Human error, bugs in hardware, application software and operating systems add to the complexity of securing healthcare data—and data breaches are not uncommon.
U.S. federal law requires any organization dealing with private health information to be HIPAA compliant, which means that hospitals and healthcare organizations must adhere to HIPAA's strict security guidelines. In a radical change from just a few years ago, many healthcare organizations utilize the public cloud, allowing at least some PHI or other personal data to be accessible through the Internet. Unfortunately, human error, bugs in hardware, application software and operating systems add to the complexity of securing healthcare data—and data breaches are not uncommon.
Data breaches to a healthcare organization can be a crippling threat for multiple reasons. A security breach decreases patient trust, and organizations may have to incur liability to reimburse patients for costs or damages from the breach. Healthcare organizations will have to spend time and money working with patients to help them monitor their credit reports for fraud and other issues by hiring third parties. In addition, organizations are often compelled to terminate the employees that are responsible for the lax security that caused the data breach. Avoid these potentially costly issues by considering the four suggestions discussed here. Ultimately, they can help healthcare organizations decrease costs and increase the security of PHI.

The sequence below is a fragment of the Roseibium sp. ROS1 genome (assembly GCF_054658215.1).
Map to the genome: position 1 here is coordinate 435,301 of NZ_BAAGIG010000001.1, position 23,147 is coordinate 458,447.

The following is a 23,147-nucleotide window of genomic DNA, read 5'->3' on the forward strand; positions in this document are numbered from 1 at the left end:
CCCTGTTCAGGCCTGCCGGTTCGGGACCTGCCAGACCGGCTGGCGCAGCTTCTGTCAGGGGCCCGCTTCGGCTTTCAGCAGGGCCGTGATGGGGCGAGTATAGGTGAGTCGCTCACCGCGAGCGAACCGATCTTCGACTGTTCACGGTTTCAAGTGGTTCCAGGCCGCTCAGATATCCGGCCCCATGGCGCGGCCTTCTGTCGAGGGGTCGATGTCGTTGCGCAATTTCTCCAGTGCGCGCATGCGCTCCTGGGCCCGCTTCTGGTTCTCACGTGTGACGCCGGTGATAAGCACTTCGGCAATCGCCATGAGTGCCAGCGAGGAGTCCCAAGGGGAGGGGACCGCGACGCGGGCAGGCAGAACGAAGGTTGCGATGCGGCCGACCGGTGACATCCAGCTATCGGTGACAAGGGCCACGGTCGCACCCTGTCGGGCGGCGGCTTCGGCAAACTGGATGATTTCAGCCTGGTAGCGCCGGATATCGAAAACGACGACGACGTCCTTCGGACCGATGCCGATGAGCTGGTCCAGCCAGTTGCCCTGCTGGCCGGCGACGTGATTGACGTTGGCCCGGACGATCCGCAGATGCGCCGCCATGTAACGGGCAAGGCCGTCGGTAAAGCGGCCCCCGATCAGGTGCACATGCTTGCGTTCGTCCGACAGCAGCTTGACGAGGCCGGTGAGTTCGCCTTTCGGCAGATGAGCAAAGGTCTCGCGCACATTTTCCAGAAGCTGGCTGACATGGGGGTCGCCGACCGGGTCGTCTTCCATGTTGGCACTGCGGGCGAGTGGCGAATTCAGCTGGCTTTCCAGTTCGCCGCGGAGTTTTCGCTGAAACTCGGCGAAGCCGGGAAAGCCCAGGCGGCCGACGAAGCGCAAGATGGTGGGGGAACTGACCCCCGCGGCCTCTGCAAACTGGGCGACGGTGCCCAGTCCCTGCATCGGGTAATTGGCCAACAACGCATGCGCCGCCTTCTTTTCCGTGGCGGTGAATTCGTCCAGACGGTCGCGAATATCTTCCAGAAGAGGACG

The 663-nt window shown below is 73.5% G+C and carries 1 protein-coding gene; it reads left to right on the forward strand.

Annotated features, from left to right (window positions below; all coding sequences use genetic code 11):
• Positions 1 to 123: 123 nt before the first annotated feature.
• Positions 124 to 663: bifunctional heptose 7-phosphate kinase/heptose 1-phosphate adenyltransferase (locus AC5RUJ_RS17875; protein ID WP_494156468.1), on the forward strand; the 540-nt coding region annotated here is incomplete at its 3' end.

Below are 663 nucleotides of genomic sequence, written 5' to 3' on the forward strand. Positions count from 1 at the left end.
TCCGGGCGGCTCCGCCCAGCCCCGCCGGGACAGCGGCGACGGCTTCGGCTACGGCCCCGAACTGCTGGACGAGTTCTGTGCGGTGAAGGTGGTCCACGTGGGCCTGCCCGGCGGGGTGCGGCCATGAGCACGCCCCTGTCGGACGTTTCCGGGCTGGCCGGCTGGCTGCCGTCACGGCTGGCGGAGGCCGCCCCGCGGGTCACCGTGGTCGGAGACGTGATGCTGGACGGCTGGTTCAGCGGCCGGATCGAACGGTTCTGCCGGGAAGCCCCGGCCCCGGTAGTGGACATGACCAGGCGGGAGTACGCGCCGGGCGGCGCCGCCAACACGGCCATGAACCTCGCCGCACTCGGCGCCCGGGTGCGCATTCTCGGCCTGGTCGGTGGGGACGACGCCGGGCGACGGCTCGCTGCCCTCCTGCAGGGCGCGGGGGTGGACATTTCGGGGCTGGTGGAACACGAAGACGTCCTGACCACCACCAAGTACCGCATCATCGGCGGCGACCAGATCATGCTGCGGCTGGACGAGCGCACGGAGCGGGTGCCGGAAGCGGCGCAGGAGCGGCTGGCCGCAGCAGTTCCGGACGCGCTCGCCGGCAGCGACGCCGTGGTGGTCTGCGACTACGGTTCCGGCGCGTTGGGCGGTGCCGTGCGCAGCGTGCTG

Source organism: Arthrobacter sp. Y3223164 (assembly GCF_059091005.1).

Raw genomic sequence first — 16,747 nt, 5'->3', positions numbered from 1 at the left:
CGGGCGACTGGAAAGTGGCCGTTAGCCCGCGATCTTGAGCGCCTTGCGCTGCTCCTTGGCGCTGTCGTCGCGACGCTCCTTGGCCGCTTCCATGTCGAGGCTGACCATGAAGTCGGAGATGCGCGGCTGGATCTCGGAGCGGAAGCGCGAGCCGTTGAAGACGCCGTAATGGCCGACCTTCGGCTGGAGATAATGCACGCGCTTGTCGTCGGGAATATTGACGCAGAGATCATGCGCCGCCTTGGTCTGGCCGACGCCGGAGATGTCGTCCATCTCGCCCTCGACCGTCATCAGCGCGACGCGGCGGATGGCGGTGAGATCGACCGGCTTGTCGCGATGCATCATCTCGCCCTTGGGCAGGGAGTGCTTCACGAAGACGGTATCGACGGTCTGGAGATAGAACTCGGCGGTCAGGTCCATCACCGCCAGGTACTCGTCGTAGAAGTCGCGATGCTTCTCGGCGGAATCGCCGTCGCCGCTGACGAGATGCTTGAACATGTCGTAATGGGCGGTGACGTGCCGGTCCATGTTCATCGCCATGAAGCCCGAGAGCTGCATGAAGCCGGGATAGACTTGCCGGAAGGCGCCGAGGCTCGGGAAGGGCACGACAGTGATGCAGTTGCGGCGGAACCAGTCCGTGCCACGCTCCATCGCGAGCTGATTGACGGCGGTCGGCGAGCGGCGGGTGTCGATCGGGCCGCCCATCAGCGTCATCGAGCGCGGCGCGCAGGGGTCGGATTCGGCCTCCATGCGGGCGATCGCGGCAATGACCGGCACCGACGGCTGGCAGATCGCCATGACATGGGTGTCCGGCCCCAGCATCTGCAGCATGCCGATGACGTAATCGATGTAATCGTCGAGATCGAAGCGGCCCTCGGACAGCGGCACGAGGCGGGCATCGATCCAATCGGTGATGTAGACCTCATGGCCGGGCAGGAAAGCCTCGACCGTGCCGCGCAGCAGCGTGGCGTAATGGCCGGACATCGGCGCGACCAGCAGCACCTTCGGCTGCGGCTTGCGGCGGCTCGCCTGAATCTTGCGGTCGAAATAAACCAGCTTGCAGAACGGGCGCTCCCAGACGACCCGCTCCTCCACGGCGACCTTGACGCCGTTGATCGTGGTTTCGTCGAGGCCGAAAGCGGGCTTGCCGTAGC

In order to increase the security of healthcare data, there are four key areas that need to be addressed.
- Providing healthcare services requires many actors to have access to PHI across geographies. A national personal eHealthcare Record (eHR) would increases data security.
- The healthcare industry should mimic the financial services industry and adopt best practices.
- Mitigate size and scale issues of smaller healthcare organization by using HIPAA compliant cloud-managed services providers and applications.
- Implement a national system of two-tiered eHR records where the top tier provides a higher level of security for more sensitive personal diagnoses.